Joan C. Oates, in her book on Phoenix Bird china, attributes the M in upside-down wreath to the Noritake predecessors, the Morimura Brothers. I personally find it unlikely that this mark is Noritake since their corporate profile have always been to be of highest standard.
Suggested date ss. The star shape is a firing support mark for the base to rest on during firing to avoid sagging and deformation. Most back stamps after state "Japan" or "Made in Japan. Date of this mark: probably c. This mark was registered in and seems to have come in to used in the early 's when it was used until around , in combination with pattern names and number, and also some rows mentioning that a patent for the decoration was applied for.
Tentative date; 's. Mark: Letter "M as in "Morimura" surrounded by a wreath, crowned by "Noritake" in capitals and below also in capitals, Hand painted and Made in Japan. Under this a legend in Japanese characters and Pattern is known to collectors as "Christmas ball". Mark: "Komaru" symbol crowned by "Noritake" in handwritten logotype format and below, " Nippon Toki Kaisha ".
This mark might seem similar to the but it lacks the accent over the last "e". It is not an export mark either, so it ought to have been used in Japan. Mark: "Komaru" mark crowned by "Noritake" in handwritten logotype format and below " Nippon Toki Kaisha ". This mark was registered in From a tourist souvenir plate from around 's. This mark seems to have been used only for one year, , after which is was replaced by the pre-war Noritake backstamp in This mark seems to have been in use Mark from a 55 pcs Noritake dinner and tea set bought in April A Crown is very unusual in Noritake marks.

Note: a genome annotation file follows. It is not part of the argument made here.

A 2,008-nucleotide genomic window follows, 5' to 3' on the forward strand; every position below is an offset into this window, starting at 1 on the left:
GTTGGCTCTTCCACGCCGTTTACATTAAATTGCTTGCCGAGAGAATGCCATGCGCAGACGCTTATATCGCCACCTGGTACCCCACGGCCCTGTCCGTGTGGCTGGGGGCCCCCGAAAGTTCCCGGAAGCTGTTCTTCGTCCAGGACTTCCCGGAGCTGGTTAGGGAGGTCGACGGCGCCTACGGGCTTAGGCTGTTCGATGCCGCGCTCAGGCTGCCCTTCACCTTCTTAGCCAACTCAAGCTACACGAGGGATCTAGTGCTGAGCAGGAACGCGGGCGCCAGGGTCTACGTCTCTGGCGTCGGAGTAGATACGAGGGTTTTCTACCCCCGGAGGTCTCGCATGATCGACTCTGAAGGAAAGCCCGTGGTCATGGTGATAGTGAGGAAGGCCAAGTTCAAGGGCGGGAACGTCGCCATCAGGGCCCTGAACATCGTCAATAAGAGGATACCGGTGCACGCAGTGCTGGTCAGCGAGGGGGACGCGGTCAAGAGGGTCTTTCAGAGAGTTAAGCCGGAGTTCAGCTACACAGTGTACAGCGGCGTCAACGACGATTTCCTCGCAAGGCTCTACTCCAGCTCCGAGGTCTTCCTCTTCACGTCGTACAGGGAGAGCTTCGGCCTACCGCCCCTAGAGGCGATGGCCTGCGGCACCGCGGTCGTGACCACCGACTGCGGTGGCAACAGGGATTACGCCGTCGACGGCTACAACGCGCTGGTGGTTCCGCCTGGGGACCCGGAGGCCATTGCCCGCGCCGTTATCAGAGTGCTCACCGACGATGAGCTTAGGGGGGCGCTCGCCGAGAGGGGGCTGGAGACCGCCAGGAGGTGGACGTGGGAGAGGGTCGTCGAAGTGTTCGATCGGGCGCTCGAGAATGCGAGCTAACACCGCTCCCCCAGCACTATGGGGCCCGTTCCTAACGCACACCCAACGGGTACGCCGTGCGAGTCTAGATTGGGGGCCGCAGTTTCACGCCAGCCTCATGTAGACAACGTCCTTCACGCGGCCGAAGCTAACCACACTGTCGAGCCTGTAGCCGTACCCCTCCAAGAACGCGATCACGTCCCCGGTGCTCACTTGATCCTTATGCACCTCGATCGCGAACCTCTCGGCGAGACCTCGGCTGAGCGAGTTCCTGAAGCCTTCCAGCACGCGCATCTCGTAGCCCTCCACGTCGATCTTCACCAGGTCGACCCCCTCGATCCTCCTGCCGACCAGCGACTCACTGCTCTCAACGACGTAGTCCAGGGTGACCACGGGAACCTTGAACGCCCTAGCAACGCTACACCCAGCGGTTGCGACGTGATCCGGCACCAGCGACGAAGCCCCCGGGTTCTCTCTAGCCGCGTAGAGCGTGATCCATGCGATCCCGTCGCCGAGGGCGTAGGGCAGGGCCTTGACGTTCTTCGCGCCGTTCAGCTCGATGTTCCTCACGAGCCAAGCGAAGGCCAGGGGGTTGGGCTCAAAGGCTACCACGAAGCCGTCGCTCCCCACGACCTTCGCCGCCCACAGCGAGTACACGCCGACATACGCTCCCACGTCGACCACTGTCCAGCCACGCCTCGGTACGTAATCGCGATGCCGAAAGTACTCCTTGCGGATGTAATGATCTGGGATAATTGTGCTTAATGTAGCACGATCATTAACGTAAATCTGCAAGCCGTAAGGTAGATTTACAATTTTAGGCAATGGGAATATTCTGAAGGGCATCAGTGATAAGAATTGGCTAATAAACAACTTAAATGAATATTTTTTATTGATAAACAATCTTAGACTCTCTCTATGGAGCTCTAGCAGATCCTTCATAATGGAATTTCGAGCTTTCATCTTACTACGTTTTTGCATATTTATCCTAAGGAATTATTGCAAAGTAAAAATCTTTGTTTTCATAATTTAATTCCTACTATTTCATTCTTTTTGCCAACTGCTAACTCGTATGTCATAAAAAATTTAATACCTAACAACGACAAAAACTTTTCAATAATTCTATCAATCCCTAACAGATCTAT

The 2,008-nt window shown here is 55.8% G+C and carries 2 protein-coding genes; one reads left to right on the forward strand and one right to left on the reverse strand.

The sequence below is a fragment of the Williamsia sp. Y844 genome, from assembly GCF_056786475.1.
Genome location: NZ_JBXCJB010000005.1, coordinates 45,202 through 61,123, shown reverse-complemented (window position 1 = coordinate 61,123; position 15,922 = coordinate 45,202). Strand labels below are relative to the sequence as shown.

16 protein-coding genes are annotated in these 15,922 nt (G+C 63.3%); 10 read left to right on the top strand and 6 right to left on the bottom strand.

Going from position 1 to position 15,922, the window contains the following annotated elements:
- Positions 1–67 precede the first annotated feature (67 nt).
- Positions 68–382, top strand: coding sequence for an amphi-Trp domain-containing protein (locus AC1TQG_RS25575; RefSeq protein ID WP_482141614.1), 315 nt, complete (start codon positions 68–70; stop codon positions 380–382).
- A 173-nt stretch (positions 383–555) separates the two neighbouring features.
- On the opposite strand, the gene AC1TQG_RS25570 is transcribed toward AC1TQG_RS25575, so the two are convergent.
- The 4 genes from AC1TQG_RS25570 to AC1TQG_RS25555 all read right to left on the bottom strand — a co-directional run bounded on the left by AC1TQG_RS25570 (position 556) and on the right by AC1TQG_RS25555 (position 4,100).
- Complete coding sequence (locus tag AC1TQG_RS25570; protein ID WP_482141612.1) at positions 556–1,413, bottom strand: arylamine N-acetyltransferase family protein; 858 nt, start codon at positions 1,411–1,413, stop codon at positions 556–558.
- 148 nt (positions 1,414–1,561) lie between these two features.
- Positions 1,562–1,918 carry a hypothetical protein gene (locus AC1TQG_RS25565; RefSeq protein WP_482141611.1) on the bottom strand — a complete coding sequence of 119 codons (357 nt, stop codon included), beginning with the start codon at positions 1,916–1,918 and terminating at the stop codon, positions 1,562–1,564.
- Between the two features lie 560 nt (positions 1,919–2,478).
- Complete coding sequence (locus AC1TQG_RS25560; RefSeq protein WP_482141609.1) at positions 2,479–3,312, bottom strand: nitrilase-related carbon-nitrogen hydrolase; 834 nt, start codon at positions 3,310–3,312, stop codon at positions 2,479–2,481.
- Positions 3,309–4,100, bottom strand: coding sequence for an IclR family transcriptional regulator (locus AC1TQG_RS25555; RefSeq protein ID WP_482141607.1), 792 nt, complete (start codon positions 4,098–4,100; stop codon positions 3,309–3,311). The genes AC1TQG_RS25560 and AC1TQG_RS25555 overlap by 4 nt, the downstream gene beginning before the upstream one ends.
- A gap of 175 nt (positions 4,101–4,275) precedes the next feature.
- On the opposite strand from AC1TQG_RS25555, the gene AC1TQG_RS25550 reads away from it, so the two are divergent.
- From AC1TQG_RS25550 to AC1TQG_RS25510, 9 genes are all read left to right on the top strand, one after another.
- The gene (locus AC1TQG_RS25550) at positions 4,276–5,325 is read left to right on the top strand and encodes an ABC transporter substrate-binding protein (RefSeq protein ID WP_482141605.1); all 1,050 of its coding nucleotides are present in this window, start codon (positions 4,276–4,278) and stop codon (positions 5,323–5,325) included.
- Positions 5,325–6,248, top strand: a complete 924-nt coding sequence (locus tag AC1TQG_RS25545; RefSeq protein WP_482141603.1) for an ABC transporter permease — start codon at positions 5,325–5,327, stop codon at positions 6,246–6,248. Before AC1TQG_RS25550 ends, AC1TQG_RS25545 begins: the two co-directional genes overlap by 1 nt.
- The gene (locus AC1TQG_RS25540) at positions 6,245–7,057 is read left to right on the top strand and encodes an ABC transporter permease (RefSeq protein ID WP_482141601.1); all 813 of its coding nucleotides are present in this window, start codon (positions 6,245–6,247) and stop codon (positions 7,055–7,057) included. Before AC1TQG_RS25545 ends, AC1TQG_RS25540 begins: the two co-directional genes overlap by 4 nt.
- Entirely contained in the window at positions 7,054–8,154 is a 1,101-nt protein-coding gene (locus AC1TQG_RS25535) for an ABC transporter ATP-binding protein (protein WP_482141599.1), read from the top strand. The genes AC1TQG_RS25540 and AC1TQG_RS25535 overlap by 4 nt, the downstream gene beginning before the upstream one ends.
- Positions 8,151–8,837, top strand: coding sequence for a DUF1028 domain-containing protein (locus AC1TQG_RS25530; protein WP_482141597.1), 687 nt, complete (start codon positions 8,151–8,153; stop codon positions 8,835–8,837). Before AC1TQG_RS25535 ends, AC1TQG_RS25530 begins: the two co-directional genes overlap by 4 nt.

Note also the absence of "R" as in "registered trademark". On a tea set purchased in Japan in Date: Mid s. Mark registered in Mark: Letter "M as in "Morimura" surrounded by a wreath with ribbons, crowned by "Noritake China" in capitals was registered already in The use of the Noritake brand name in combination with Occupied Japan dates this plate quite firmly to the period. This mark should have been the one replacing the "Komaru" mark , The '' is the pattern number.
Mark: Letter "N" as in "Nippon Toki" surrounded by a wreath, crowned by "Noritake" in handwritten logotype format and below, "Japan". A similar mark with an "M" in the middle was registered already in and used until This mark with the N, was registered in both in Japan and North America and is currently in use.
Mark: "Noritake". Registered in the US April 10, as Serial Registration numbers , First use in commerce January 1, This mark differs at a closer look from later versions, by the to the modern eye 'cluttered' letter "k". Current mark, registered in UK Mark: "Noritake Fine China".